.deb packages

Most distributors ship their distribution in binary packages. Two package formats are widely used[10]:

RPM (RedHat Package Manager)
which is supported by RedHat, SuSE, Mandrake and others.
DEB (Debian Package)
used by Debian and derived distributions.

It is this adherence to policy that causes a distribution to remain consistent within its own bounds. At the same time, this is the reason why packages can not always be safely installed across distribution boundaries. A SuSE package.rpm might not play well with a RedHat package.rpm, although the packages work perfectly well within their own distributions. A similar compatibility problem could also apply to packages from the same distributor, but from a different version or generation of the distribution.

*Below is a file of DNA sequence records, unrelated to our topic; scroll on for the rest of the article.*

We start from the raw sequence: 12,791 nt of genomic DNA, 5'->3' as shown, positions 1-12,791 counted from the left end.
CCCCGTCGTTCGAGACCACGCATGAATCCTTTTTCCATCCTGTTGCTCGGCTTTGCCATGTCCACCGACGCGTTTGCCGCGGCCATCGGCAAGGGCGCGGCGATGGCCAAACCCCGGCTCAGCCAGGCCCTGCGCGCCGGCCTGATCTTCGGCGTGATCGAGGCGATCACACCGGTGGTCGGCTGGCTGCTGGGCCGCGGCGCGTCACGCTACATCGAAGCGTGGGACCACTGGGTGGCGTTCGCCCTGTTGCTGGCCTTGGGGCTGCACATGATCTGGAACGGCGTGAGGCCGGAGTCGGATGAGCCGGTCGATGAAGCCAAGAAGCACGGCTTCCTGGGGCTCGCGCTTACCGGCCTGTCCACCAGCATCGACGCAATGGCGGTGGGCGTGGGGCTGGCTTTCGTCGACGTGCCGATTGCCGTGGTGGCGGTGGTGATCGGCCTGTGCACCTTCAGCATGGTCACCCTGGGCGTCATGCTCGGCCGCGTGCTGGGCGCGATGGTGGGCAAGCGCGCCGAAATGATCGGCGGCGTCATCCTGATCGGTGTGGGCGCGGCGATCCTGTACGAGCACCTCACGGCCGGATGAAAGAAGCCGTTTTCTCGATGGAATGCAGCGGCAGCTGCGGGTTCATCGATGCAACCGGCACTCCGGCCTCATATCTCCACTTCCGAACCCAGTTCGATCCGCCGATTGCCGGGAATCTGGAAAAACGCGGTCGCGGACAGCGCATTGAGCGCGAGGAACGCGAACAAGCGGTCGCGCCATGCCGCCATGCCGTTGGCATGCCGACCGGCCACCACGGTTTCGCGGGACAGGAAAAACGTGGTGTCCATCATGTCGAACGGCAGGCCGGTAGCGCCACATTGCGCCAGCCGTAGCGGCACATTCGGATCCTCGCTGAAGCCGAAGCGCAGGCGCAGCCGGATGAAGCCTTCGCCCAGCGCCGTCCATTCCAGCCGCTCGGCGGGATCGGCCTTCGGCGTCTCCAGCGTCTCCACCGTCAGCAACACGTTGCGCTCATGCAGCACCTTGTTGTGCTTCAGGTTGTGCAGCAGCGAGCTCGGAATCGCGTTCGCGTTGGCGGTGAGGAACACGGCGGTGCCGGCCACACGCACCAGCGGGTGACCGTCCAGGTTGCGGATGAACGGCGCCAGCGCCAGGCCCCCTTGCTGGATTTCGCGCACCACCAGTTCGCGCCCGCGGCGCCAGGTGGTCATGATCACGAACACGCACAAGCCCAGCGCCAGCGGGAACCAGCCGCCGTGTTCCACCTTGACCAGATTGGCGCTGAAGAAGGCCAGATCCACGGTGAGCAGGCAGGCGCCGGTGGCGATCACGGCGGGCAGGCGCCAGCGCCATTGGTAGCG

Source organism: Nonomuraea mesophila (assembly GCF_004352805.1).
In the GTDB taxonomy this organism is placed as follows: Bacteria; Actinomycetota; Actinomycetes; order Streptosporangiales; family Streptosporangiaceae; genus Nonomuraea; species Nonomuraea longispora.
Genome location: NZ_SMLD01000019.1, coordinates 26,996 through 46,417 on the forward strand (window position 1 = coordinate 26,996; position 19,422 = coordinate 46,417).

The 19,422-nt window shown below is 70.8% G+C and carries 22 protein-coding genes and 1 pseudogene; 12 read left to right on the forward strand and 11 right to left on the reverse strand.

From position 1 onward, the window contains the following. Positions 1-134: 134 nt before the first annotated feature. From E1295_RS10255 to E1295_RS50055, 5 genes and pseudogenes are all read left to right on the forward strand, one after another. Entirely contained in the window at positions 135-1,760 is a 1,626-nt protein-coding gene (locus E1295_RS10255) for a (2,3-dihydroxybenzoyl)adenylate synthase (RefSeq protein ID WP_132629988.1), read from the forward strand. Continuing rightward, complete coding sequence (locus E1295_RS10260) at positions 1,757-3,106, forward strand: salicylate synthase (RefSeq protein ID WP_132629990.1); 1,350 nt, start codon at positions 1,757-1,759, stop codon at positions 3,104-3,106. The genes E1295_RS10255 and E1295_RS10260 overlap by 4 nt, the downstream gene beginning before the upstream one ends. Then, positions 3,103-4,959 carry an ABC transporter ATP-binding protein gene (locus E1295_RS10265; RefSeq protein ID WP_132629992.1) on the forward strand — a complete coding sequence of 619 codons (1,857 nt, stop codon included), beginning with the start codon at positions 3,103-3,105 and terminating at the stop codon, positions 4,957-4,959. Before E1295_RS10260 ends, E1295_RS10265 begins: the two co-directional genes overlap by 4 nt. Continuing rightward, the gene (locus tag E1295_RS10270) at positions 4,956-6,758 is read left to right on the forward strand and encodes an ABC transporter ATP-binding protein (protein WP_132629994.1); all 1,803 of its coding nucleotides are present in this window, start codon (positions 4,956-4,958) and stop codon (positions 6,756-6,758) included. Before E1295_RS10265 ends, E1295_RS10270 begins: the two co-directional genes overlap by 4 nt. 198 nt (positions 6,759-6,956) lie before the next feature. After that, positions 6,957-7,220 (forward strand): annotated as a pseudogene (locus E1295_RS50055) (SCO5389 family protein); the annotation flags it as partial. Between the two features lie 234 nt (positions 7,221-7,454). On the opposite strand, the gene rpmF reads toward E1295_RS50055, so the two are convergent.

For Debian, all files of a program are packed as the ar archiver, otherwise known for the creation of programming libraries. Every such DEB package has a companion source package from which the binary package may be built automatically. The distributions of SuSE, RedHat and derivatives use the RPM format. The program alien by Joey Hess (not to be mistaken for the Grid environment at CERN) can translate between these. Though scripts to be run upon installation may get lost in the translation process.

Andreas Tille 2005-05-13